Politics

Supreme Court pick Jackson's confirmation likely after she clears key Senate hurdle, gains more GOP support from Romney, Murkowski

Key Points
  • Supreme Court nominee Ketanji Brown Jackson cleared key Senate hurdles and gained the support of two more Republican senators.
  • Jackson, President Joe Biden's first Supreme Court pick, is expected this week to be confirmed as the first Black woman to serve on the top U.S. court.
  • Republican Sens. Mitt Romney of Utah and Lisa Murkowski of Alaska both revealed that they would support Jackson to become the first Black woman to serve on the Supreme Court
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Ketanji Brown Jackson nomination moves forward

Judge Ketanji Brown Jackson is poised to cruise to Supreme Court confirmation after she cleared a key Senate hurdle and gained the support of two more Republican senators on Monday.

Senators voted 53-47 Monday afternoon to move Jackson's nomination out of the Judiciary Committee and onto the full Senate floor, clearing the path for a final confirmation vote this week.

As those votes rolled in, Republican Sens. Mitt Romney of Utah and Lisa Murkowski of Alaska both revealed that they would support President Joe Biden's nominee. Their support means three Republicans, including Sen. Susan Collins of Maine, are set to join with all 50 Democrats to back Jackson's nomination.

U.S. Supreme Court nominee Judge Ketanji Brown Jackson meets with U.S. Senator Mitt Romney (R-UT) (not pictured), in his office at the United States Capitol building in Washington, DC, March 29, 2022.
Evelyn Hockstein | Reuters

If confirmed, Jackson will become the first Black woman to serve on the Supreme Court.

Murkowski said that her support "rests on Judge Jackson's qualifications, which no one questions; her demonstrated judicial independence; her demeanor and temperament; and the important perspective she would bring to the court as a replacement" for retiring Justice Stephen Breyer.

Romney announced his support for Jackson minutes after Murkowski did.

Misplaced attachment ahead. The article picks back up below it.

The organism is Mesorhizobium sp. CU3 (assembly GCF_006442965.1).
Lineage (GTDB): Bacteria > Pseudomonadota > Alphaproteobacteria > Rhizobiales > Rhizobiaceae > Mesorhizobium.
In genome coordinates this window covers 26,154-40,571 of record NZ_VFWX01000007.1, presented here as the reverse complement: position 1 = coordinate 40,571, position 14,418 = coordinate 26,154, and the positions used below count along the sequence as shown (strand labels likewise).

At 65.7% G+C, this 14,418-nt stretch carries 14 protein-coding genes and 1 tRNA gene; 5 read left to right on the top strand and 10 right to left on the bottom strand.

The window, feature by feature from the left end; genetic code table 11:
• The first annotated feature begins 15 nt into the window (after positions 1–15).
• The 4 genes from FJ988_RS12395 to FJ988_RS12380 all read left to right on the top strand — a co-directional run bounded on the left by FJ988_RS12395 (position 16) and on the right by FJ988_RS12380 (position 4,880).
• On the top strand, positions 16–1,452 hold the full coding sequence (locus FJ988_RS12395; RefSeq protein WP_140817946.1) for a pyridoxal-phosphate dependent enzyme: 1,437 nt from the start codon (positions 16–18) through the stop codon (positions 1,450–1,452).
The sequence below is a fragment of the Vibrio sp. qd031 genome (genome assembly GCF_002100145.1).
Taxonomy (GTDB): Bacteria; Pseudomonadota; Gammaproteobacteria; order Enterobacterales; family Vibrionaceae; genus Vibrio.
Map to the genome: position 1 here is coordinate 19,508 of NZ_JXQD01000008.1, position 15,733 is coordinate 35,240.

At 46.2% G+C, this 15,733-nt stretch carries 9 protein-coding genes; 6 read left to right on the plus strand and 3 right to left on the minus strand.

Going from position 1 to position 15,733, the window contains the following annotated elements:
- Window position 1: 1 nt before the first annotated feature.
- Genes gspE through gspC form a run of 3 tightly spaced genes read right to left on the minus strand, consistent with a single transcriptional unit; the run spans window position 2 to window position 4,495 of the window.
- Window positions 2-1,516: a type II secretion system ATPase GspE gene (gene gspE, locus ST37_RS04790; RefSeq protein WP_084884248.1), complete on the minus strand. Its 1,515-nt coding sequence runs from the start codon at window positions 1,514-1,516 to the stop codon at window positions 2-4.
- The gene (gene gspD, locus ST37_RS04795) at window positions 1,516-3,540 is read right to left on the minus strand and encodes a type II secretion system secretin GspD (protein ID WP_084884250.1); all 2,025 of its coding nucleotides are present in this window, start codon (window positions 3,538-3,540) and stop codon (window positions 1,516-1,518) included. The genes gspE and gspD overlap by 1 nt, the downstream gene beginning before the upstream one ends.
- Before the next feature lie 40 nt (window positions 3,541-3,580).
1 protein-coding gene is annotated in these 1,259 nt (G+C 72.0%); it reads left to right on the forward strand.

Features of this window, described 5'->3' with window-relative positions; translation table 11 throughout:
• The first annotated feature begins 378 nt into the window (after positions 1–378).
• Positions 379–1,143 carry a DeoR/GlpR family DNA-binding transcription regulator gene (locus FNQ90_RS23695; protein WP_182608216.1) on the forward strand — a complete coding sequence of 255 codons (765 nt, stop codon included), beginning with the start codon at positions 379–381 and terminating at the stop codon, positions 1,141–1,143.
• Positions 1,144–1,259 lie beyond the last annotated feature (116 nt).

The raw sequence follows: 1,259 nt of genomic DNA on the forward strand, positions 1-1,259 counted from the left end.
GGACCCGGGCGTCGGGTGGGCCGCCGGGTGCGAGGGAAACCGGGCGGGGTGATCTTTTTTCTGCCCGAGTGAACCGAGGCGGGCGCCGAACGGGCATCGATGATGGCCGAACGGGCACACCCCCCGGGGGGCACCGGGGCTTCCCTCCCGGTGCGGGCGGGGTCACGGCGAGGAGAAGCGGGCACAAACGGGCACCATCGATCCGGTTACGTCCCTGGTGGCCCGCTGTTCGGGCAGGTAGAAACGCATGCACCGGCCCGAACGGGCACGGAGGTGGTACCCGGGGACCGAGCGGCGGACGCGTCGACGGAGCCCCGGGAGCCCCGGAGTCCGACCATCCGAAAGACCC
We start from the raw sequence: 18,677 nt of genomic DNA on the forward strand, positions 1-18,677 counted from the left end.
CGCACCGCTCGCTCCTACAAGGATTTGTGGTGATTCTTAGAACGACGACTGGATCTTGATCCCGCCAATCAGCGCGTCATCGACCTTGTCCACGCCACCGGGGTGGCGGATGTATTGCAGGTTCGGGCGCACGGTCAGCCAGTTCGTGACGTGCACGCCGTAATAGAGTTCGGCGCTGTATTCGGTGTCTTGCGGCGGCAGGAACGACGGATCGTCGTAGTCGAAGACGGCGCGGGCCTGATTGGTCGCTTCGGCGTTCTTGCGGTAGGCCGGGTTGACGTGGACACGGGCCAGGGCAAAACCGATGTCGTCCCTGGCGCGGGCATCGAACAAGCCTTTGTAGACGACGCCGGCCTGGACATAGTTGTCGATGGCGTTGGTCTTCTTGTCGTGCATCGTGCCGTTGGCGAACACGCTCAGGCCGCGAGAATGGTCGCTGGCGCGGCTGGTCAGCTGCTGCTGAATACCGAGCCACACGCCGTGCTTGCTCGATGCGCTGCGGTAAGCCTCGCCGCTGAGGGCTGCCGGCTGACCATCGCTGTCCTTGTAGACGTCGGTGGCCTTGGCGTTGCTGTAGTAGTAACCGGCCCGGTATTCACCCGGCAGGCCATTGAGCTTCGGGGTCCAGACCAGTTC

"After reviewing Judge Jackson's record and testimony, I have concluded that she is a well-qualified jurist and a person of honor," he said in a statement. "While I do not expect to agree with every decision she may make on the Court, I believe that she more than meets the standard of excellence and integrity."

Earlier Monday, the 22-member Senate Judiciary Committee deadlocked on a procedural vote, with all Democratic members voting to report Jackson favorably to the full Senate and all Republicans voting against her.

The tie vote was expected, and prompted Senate Majority Leader Chuck Schumer to quickly move to break the stalemate in the full chamber.

In remarks before the vote, members of the Judiciary committee laid out their support or opposition for Jackson's nomination. Some also re-hashed arguments that dominated the two marathon days of questioning that Jackson endured during her confirmation hearings last month.

Republican members accused Jackson of holding held far-left views and criticized her for failing to satisfy their questions about her judicial philosophy.

They also once again focused on Jackson's sentencing history in handful of child pornography cases, claiming her record shows a pattern of being far too lenient to those offenders. Fact-checkers have disputed those characterizations.

Sen. Lindsey Graham, R-S.C., said he would vote against Jackson, despite supporting her less than a year earlier when Biden nominated her to the U.S. Court of Appeals for the District of Columbia circuit. On Monday, Graham explained his prior support for Jackson by saying that on the Supreme Court, "you're making policy, not just bound by it."

He also warned the Democratic majority that if Republicans re-take the Senate after the 2022 midterm elections, they will block Democrats' new judicial nominees.

"If we get back the Senate and we're in charge of this body and there's judicial openings, we will talk to our colleagues on the other side, but if we're in charge she would not have been before this committee. You would've had somebody more moderate than this," Graham said. "[When] we're in charge, then we'll talk about judges differently."